1837 Louis Agassiz proposed the earth was subject to Ice Ages extending over continents.
    1842 Richard Owen, the great palaeontologist, coined the word dinosaur (terrible lizard).
    1852 The first dinosaur theme park constructed at Crystal Palace, South London. Wonderfully restored in 2005.
    1859 Charles Darwin, who considered himself a geologist, published 'On the Origin of Species'.
    1879 The establishment of the US Geological Survey.
    1880 John Milne, geologist and mining engineer, invented the horizontal pendulum  Wiki Reference


The cartographer’s art in the design of the maps together with the draughtsman’s skill in hachuring, fine line work and copper-plate lettering created beautiful and useful engravings.line work and copper-plate lettering created beautiful and useful engravings.Water colour applied in translucent washes by hand over the engravings created beautiful maps, sections and illustrations of the geology. These are to be found as published survey maps, in early memoirs and reports of the new national geological surveys and in journals for professionals and books published to satisfy the enormous popular interest in geology. The engraving and colouring combine as beautifully executed cartographic or graphic art.

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    The nineteenth century maps and sections of the three Geological Surveys of the British Isles were printed from hand-engraved copper, then steel plates and coloured by hand. Flat copies were used in the offices of prospecting and engineering companies and are usually in better condition and more suited for framing. For fieldwork, maps were frequently cut into smaller rectangles and mounted on linen, so that they folded easily and compactly to keep dry in pockets to prevent the colours running in rain. In this form the maps were also easier to keep on shelves. Some of the folded maps and sections have attractive covers or sleeves.


    To express the different rock types and their distribution clearly and accurately required the use of many colours, and made exceptional demands on the printing technology of the nineteenth century. Therefore the black line work was coloured by hand with water colour and coloured inks. The colours adopted for the different geological formations are still the national standard today and have been widely adopted around the world. Geological faults and major mineral veins were shown by coloured inks.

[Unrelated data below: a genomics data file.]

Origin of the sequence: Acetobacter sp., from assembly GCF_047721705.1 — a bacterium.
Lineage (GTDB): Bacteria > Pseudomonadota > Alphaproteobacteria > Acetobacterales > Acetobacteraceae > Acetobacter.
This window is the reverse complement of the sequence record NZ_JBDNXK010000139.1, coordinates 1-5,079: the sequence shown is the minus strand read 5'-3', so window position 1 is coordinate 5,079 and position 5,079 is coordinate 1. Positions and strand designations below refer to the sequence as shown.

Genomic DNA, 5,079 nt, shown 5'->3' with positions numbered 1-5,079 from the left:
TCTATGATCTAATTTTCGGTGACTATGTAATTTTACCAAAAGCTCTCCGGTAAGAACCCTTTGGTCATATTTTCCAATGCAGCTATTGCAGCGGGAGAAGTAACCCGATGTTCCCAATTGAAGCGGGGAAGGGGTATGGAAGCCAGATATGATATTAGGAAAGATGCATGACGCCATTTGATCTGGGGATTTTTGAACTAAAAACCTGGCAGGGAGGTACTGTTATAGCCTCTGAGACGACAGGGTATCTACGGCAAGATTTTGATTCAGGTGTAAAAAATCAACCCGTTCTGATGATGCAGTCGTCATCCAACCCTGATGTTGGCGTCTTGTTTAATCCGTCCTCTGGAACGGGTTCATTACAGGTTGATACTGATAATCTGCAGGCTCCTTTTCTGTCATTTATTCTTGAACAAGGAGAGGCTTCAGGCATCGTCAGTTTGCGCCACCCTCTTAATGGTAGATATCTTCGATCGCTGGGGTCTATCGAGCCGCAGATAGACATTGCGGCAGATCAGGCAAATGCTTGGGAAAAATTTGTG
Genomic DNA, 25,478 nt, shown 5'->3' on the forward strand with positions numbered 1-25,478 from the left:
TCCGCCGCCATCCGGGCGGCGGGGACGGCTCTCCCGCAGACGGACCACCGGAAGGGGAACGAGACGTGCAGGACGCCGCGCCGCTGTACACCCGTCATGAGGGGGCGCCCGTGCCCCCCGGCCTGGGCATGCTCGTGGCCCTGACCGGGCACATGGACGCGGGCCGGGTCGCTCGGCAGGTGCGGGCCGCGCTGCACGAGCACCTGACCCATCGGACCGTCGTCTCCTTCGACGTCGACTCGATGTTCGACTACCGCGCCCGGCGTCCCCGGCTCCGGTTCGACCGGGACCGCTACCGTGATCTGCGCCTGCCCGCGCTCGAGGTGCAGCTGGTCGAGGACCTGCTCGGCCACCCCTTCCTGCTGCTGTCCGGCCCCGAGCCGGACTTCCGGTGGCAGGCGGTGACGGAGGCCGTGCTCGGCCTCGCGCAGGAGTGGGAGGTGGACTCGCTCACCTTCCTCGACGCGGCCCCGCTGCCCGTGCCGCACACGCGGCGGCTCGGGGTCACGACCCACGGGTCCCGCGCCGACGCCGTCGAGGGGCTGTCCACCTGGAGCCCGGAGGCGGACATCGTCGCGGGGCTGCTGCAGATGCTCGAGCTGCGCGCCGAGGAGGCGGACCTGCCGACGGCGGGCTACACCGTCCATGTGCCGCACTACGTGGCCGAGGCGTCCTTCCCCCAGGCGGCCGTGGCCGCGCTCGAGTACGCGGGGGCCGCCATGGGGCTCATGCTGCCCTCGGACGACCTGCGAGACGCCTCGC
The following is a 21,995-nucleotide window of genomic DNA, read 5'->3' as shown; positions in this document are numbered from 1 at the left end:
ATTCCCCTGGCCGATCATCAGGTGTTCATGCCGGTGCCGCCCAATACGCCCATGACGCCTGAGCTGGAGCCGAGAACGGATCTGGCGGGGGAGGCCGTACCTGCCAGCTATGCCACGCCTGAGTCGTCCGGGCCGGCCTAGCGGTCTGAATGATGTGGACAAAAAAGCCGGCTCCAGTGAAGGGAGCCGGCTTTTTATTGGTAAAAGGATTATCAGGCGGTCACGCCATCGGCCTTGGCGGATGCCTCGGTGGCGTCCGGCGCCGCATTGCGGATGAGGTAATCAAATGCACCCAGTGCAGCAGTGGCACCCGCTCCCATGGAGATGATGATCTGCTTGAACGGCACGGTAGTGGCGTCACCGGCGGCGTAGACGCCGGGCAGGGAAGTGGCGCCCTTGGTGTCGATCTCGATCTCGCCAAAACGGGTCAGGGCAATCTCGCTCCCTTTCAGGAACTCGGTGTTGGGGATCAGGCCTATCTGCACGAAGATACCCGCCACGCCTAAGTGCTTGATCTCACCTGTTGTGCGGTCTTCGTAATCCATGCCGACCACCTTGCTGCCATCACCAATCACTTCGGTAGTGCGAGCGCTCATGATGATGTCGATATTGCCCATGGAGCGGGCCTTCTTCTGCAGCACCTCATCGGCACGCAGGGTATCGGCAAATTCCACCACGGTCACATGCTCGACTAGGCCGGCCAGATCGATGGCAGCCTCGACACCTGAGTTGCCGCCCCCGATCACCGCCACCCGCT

The recognition of distinctive fossil types is a major factor in defining sedimentary rock formations; in many coastal areas the locations of fossils in cliff sections is labeled on early maps. In igneous rock areas, crystal structure, grain and colour of distinctive mineral associations help geologists to link up observations over large areas; on the large scale surveys and sections this information is often noted.

    These maps and sections are a tribute to the powers of observation and deduction of Victorian geologists, who compiled and published this fundamentally correct interpretation of the complex and varied geology of the British Isles. The maps are also interesting historically as they show the landscape, towns and cities as they were in the early 1800s. The topographic survey date is usually much earlier than the date given for the geological survey. Often railways were inserted at a later date without other topographic revision. The date given in this catalogue is for the geological survey except where a later railway insert date is recorded.